Insisting the New Democrats did not intend to use this motion as a "gotcha" political tactic, she called the choice to not do more to aid starving children who "are not Hamas" political.

Talks had taken place between the Liberals and their supply-and-confidence deal NDP partners behind the scenes leading up to the debate about the wording of the motion and potential amendments.

"We've seen the complete failure of the international community to stop the unfolding carnage in Gaza, and we are dismayed by the failure of Canada's Liberal government to stand up for what is right," McPherson said.

Speaking to reporters on Monday evening, McPherson doubled down, stating that eight of the nine calls to action the NDP made, were approved in some form. "Frankly, we wanted this to pass. This was never supposed to be a wedge issue … this was always to get help for the people of Gaza," she said. "This will move the government."

Joly defends Canada's position

The pivot came after Joly outlined in her speech on the motion earlier in the day that the federal government was taking the position that its response to the conflict is balanced and would not be swayed by a flawed opposition proposal.

"We can't change foreign policy based on an opposition motion," Joly said. "Our position has been clear, it is a position that many G7 foreign ministers have been expressing across the world, which is: we need a hostage deal, we need to make sure that we get to a humanitarian ceasefire, humanitarian aid must go into Gaza."

Joly said Canada continues to take the position that a path towards lasting peace can only be achieved through a "negotiated political solution."

Last week, Joly visited the Middle East where she met with representatives, including Palestinian Authority President Mahmoud Abbas and Israeli President Isaac Herzog.

"These conversations are not always easy. We don't all share the same perspective, but we all share the goal of peace and stability in the region. And so, we must be pragmatic and find a way forward together," she said.

The tensions surrounding the issue were exemplified through Monday's debate, hours before its acrimonious end, with Deputy Conservative Leader Melissa Lantsman telling McPherson that she "should be ashamed of herself" for advancing a motion that does not hold Hamas accountable "in any way."

Later, Conservative MP and foreign affairs critic Michael Chong said Conservatives support the longstanding position of a two-state solution, "but this cannot be achieved through some sort of unilateral declaration in the House of Commons."

Pressure from both sides

Ahead of the vote, Israel's Ambassador to Canada Iddo Moed spoke out against the initial version of the motion, stating that the "one-sided recognition of a Palestinian state rewards Hamas — a listed terrorist organization by the Government of Canada — for its sadistic attack."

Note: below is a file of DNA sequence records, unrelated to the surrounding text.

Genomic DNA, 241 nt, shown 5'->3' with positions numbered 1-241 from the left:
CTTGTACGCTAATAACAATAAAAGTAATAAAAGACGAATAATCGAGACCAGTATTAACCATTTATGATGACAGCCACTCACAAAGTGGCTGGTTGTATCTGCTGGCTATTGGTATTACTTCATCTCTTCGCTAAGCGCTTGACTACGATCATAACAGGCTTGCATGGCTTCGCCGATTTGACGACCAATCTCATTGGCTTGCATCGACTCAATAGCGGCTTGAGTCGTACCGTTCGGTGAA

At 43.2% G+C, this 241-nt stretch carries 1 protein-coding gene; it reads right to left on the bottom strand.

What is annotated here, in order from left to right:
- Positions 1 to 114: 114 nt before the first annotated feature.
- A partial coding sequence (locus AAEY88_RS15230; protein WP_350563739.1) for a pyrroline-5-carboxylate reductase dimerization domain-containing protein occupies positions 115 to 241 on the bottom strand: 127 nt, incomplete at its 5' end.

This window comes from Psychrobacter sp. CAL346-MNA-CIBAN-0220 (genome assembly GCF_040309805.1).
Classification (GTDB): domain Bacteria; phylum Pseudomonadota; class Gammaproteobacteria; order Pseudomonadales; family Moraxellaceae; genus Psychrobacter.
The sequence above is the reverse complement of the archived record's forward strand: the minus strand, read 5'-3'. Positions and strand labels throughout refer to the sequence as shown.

"Empowering terrorists will only evoke more bloodshed and jeopardize any peaceful resolution to the conflict," the ambassador said in a statement.

Echoing this, member of Israel's war cabinet Benny Gantz, who said he spoke to Trudeau on Monday, warned that "unilateral recognition" of Palestine would be "counter-productive to the mutual goal of long-term regional security and stability."

In his office's readout of the call, it said the prime minister "shared his concern around Israel's planned offensive in the southern Gaza city of Rafah," and "also stressed the need for continued support from Israel in facilitating the exit of Canadians and their families from Gaza."

Canadians for Justice and Peace in the Middle East (CJPME) advocated for MPs to vote "yes" on the initial NDP motion, citing a campaign that saw thousands of Canadians email their MPs asking for their support, suggesting many of the measures proposed are already ideas governing politicians have endorsed.

"Today's vote is a historic test for all MPs on perhaps the most significant international issue of the day. Many Canadian voters will keenly remember where their MP stood on this vote when it comes to future election campaigns," CJPME president Thomas Woodley said in a statement.

"Canadians have been asking whether the cabinet is on the side of genocide or justice. Today's vote by government ministers will make that abundantly clear."

The war began on Oct. 7 when Hamas militants attacked Israel, killing 1,200 people and taking another 240 hostage. Since then, amid ongoing retaliatory strikes by Israel, the conflict's death toll has surpassed 30,000 in Gaza, there have been mass displacements and a widespread humanitarian crisis continues to worsen.

Recognizing Palestinian statehood is a step that, so far, no member country of the G7 has taken, though there have been indications that the U.S. and the U.K. are looking into it.

On March 8, Canada became the first G7 nation to restore funding to the United Nations Relief and Works Agency for Palestine Refugees in the Near East (UNRWA), citing the "catastrophic" situation in Gaza.